As you pay for your chicken strips at Golden Bear Cafe, you take the receipt absentmindedly, heading to the condiment station to grab some ketchup. You glance at that placard on the wall, the one your eyes always seem to skip over — you know, that orange and green one that help you track how many meal points you should have left. You glance at the nearest date to today listed on the placard, then down to the meal point total, and …
As we head into the last few weeks of the fall semester, it is very likely that you’ve noticed one of two things:
1. You’re way, way under. You don’t have enough meal points left to last until dead week, much less through finals. You could always buy more meal points, but explaining that to your parents? That’s not something you want to deal with unless you absolutely have to. So unless you steal someone else’s Cal-1 Card, you’re basically doomed to starve as far as you are concerned.
2. You’re way, way over. Your meal points could feed a family of four for the rest of semester at the rate you’ve been spending them. All of those dinners out, those times you slept through breakfast, those days you ate Easy Mac in your dorm room five minutes before class — they added up, and it is now your responsibility to make sure hundreds of prepaid dollars don’t go down the drain.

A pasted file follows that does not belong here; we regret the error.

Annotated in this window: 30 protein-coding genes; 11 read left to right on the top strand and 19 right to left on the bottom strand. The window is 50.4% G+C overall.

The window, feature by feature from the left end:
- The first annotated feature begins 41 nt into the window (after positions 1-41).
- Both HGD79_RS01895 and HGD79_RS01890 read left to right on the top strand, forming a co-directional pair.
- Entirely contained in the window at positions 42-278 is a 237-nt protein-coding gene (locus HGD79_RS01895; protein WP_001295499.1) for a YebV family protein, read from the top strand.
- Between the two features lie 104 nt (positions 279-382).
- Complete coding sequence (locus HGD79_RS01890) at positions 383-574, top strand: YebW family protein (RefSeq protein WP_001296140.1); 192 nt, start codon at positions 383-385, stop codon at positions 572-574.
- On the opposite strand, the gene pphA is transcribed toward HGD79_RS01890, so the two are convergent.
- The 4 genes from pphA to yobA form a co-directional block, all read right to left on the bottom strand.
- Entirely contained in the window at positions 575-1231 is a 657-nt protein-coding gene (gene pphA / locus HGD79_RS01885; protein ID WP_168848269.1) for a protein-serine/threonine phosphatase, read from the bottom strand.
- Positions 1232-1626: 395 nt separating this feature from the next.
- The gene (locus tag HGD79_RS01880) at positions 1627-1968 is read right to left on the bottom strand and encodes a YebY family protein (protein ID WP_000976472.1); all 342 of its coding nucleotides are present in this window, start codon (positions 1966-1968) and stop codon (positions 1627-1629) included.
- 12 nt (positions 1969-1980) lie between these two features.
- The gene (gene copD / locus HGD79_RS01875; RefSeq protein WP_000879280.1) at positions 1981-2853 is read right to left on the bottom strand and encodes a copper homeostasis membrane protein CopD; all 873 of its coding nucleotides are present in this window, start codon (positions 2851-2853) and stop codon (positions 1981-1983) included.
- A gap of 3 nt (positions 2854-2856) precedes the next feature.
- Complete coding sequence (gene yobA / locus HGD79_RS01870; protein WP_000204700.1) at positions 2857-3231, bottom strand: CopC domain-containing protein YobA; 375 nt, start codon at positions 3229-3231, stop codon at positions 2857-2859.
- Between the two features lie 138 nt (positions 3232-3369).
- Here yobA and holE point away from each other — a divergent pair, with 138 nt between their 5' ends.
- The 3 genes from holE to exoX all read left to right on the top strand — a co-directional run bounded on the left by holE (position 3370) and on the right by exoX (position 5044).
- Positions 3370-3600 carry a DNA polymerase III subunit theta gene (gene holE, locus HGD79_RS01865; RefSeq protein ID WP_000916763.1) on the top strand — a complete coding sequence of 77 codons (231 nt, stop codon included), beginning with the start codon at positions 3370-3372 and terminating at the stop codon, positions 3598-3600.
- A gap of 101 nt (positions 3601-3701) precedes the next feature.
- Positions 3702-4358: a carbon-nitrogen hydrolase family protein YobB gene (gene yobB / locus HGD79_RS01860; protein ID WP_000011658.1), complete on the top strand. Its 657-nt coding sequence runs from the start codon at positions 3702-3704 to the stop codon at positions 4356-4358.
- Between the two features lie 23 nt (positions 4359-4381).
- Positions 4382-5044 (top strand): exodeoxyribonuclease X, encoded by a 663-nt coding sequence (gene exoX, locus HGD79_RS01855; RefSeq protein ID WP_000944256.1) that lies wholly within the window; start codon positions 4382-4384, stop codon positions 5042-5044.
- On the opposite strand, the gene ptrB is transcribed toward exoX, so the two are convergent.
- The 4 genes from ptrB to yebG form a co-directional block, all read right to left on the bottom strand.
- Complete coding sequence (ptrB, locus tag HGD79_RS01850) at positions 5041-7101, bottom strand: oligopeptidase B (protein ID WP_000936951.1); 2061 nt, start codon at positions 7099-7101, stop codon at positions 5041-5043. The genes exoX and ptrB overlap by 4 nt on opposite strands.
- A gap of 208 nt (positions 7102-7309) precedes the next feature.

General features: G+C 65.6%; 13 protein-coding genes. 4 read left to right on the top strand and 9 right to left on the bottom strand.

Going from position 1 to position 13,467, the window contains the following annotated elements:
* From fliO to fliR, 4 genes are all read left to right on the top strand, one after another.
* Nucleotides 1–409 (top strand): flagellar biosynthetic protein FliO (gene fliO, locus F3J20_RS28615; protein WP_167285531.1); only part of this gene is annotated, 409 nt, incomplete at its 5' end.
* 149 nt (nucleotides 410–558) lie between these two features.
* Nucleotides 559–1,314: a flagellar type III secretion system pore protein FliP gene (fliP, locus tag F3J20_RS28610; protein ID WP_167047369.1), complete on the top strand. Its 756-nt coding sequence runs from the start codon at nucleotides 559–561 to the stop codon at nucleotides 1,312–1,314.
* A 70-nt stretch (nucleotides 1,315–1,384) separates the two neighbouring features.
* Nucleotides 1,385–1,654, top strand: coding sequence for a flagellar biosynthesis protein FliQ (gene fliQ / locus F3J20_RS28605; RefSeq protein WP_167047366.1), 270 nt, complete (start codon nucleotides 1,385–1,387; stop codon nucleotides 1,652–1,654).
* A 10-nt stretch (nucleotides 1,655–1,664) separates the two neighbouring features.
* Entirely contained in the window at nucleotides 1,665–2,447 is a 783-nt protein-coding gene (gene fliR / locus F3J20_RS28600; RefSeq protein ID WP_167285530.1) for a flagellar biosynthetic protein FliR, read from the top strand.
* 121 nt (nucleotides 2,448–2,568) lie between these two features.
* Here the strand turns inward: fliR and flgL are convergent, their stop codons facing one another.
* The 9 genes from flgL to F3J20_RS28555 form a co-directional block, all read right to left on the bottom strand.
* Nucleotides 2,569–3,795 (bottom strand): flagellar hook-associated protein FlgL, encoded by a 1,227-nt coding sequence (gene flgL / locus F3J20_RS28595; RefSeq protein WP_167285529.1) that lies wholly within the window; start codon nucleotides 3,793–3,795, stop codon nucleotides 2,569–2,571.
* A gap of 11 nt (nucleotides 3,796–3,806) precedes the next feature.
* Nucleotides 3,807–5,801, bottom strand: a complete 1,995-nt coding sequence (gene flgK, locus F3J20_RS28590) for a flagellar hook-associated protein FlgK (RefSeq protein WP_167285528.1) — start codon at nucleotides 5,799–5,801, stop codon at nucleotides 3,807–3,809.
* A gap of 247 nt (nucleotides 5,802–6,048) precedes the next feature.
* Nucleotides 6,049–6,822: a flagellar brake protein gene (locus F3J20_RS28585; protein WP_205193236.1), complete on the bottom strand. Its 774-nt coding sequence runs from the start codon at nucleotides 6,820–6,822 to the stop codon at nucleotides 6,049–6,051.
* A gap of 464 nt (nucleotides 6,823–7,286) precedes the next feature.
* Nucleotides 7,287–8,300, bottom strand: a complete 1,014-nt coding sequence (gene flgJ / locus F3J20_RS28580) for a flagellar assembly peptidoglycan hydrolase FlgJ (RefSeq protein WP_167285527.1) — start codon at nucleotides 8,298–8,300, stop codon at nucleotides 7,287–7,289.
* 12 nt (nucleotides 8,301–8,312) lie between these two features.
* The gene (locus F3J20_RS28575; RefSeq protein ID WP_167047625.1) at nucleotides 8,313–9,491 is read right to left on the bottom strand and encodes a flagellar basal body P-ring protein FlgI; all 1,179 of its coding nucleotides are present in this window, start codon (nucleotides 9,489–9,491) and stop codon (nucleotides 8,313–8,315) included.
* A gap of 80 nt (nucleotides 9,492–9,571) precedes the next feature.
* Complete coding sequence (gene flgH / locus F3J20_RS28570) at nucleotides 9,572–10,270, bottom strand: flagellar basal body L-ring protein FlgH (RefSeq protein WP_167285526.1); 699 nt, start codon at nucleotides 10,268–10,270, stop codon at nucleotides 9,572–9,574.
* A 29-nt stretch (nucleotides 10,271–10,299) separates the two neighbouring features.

It’s an end-of-semester situation plenty of us have dealt with: the meal point juggle. There’s no use worrying about what you should or should not have done — instead, think about what you can do now. Sure, you can just buy more meal points or forget about those extra points, but both those scenarios involve wasting large sums of money, which is just poor economic sense. Regardless which side of the spectrum you’re on, there are plenty of creative solutions that can aid your in your quest for meal point management. And really, there is nothing more we would love than to give you a hand.
If you don’t have enough meal points:
Yeah, you definitely have the more difficult situation here. But if you realize your predicament early enough and are resourceful with what you have left, you can make a few meal points go a long way.
1. Learn when the cafes are your friends and when they’re evil.